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VALLEY ROUNDUP | Northridge

Cigarettes the Defendant in Trial of Smoking

April 16, 1999|ART MARROQUIN

In the case of "Mr. Butts" vs. Dearborn Elementary School, a cigarette's hope of being found harmless were quickly extinguished Thursday.

The courtroom drama brought to life by Nancy Knox's special education class was one among the 1,200 ways schools across the country recognized the "Kick Butts" anti-tobacco campaign this week. The national event, sponsored by the Campaign For Tobacco-Free Kids, is aimed at teaching children about the dangers of smoking.

"I think convincing children not to smoke is a priority," Knox said. "I want them to respect their bodies and to respect themselves."

Knox converted her classroom into a courtroom Thursday as students tried to determine whether "Mr. Butts," a cigarette played by Danny Canelos, was responsible for causing cancer and heart and lung disease. Each of Knox's eight students had a part in the play, while three classrooms of children watched and acted as the jury that found Mr. Butts guilty.

Although the play smacked of something from "Judge Judy" or "People's Court," it delivered a serious message that warned about the dangers of smoking.

"I liked playing Mr. Butts a lot, even though I was the bad guy," Danny said. "They took me to jail in the end because I made a lot of people sick."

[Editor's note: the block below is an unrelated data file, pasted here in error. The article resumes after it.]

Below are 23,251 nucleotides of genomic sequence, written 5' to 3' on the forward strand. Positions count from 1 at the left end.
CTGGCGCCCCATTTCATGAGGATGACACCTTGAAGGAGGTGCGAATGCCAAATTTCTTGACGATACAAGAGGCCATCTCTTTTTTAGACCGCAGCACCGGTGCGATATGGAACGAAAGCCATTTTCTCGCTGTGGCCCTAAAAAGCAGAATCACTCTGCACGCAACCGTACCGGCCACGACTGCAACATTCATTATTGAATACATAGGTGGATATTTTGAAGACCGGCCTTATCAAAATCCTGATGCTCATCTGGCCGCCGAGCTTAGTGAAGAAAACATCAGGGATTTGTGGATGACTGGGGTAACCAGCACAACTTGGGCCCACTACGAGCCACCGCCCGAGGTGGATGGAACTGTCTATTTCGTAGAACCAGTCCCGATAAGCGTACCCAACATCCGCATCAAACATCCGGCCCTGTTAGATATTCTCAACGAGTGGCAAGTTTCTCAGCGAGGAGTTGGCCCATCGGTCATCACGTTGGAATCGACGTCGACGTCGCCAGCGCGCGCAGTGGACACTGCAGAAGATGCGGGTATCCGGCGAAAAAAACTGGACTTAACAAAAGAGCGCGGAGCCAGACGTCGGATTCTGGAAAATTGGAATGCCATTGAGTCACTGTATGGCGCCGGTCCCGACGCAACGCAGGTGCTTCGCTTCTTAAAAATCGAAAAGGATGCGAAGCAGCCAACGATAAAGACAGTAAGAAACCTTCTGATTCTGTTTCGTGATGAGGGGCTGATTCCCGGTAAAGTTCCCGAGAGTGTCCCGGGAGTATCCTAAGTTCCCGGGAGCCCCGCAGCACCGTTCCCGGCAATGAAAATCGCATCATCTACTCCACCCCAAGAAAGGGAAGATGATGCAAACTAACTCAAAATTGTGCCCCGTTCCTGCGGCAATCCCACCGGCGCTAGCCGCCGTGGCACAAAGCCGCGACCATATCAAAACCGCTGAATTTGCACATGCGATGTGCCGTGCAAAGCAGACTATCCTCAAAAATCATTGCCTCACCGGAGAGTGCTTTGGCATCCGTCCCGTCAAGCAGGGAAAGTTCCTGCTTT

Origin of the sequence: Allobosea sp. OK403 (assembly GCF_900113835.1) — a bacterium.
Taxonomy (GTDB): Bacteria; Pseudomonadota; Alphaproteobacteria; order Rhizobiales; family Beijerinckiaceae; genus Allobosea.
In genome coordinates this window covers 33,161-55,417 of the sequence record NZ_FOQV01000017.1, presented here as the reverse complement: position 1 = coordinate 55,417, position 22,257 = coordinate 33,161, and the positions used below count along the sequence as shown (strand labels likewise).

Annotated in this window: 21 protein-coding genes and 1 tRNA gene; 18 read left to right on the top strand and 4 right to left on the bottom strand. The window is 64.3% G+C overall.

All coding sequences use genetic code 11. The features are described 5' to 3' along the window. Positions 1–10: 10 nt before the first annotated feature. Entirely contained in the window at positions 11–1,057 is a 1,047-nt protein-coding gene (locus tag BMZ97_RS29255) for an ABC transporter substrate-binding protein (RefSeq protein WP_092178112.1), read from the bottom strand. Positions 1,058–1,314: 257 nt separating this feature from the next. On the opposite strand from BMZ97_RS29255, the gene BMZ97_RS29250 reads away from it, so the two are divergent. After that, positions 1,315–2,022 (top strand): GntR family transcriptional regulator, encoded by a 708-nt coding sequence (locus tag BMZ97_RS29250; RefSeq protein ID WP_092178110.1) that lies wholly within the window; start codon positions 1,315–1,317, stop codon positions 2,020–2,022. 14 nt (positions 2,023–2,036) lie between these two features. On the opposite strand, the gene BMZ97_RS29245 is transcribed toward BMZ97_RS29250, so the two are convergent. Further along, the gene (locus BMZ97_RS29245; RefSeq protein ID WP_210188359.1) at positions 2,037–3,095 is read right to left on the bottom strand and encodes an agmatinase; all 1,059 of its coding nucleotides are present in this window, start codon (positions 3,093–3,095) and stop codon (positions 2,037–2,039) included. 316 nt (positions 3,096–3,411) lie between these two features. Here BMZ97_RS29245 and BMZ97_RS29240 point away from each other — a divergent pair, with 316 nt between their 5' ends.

The play served as a sort of speech therapy for the children, who have language development problems, Knox said. The experience improved their reading skills, expanded their vocabulary and made some feel more confident about public speaking, she said.

"I learned about speaking louder, how to act and how to talk to a lot of people," said Randall Van Every, 9. "I really liked that."

Smoking among children is near a 19-year high with the sharpest increase between 1988 and 1996, according to a study released this week by the University of Michigan and the U.S. Department of Health and Human Services.

"We need kids to take an active role in fighting against the tobacco industry's effort to get them to smoke," said Matthew Myers, a spokesman for the Campaign For Tobacco-Free Kids. "We believe kids can be part of the solution, not part of the problem."

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